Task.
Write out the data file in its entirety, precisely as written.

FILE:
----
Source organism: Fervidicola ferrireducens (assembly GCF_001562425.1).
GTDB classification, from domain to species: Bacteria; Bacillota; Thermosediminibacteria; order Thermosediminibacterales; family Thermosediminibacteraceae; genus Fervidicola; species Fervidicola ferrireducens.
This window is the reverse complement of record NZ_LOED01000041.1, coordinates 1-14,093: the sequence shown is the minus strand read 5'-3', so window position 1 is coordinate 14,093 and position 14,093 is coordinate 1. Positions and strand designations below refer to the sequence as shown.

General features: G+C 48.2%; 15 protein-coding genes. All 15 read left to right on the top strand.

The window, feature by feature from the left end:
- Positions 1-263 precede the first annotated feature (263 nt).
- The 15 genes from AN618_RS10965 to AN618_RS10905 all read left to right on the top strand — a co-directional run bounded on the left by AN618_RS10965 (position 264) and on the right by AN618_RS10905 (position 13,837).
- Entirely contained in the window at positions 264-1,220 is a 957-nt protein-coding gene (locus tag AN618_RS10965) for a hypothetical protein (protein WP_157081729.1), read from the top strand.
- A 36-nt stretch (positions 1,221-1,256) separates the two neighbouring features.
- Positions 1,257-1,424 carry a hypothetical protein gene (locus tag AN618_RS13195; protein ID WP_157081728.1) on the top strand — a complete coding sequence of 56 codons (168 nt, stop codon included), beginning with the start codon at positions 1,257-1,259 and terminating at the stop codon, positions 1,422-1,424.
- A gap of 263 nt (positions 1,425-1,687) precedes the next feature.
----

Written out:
Source organism: Fervidicola ferrireducens (assembly GCF_001562425.1).
GTDB classification, from domain to species: Bacteria; Bacillota; Thermosediminibacteria; order Thermosediminibacterales; family Thermosediminibacteraceae; genus Fervidicola; species Fervidicola ferrireducens.
This window is the reverse complement of record NZ_LOED01000041.1, coordinates 1-14,093: the sequence shown is the minus strand read 5'-3', so window position 1 is coordinate 14,093 and position 14,093 is coordinate 1. Positions and strand designations below refer to the sequence as shown.

General features: G+C 48.2%; 15 protein-coding genes. All 15 read left to right on the top strand.

The window, feature by feature from the left end:
- Positions 1-263 precede the first annotated feature (263 nt).
- The 15 genes from AN618_RS10965 to AN618_RS10905 all read left to right on the top strand — a co-directional run bounded on the left by AN618_RS10965 (position 264) and on the right by AN618_RS10905 (position 13,837).
- Entirely contained in the window at positions 264-1,220 is a 957-nt protein-coding gene (locus tag AN618_RS10965) for a hypothetical protein (protein WP_157081729.1), read from the top strand.
- A 36-nt stretch (positions 1,221-1,256) separates the two neighbouring features.
- Positions 1,257-1,424 carry a hypothetical protein gene (locus tag AN618_RS13195; protein ID WP_157081728.1) on the top strand — a complete coding sequence of 56 codons (168 nt, stop codon included), beginning with the start codon at positions 1,257-1,259 and terminating at the stop codon, positions 1,422-1,424.
- A gap of 263 nt (positions 1,425-1,687) precedes the next feature.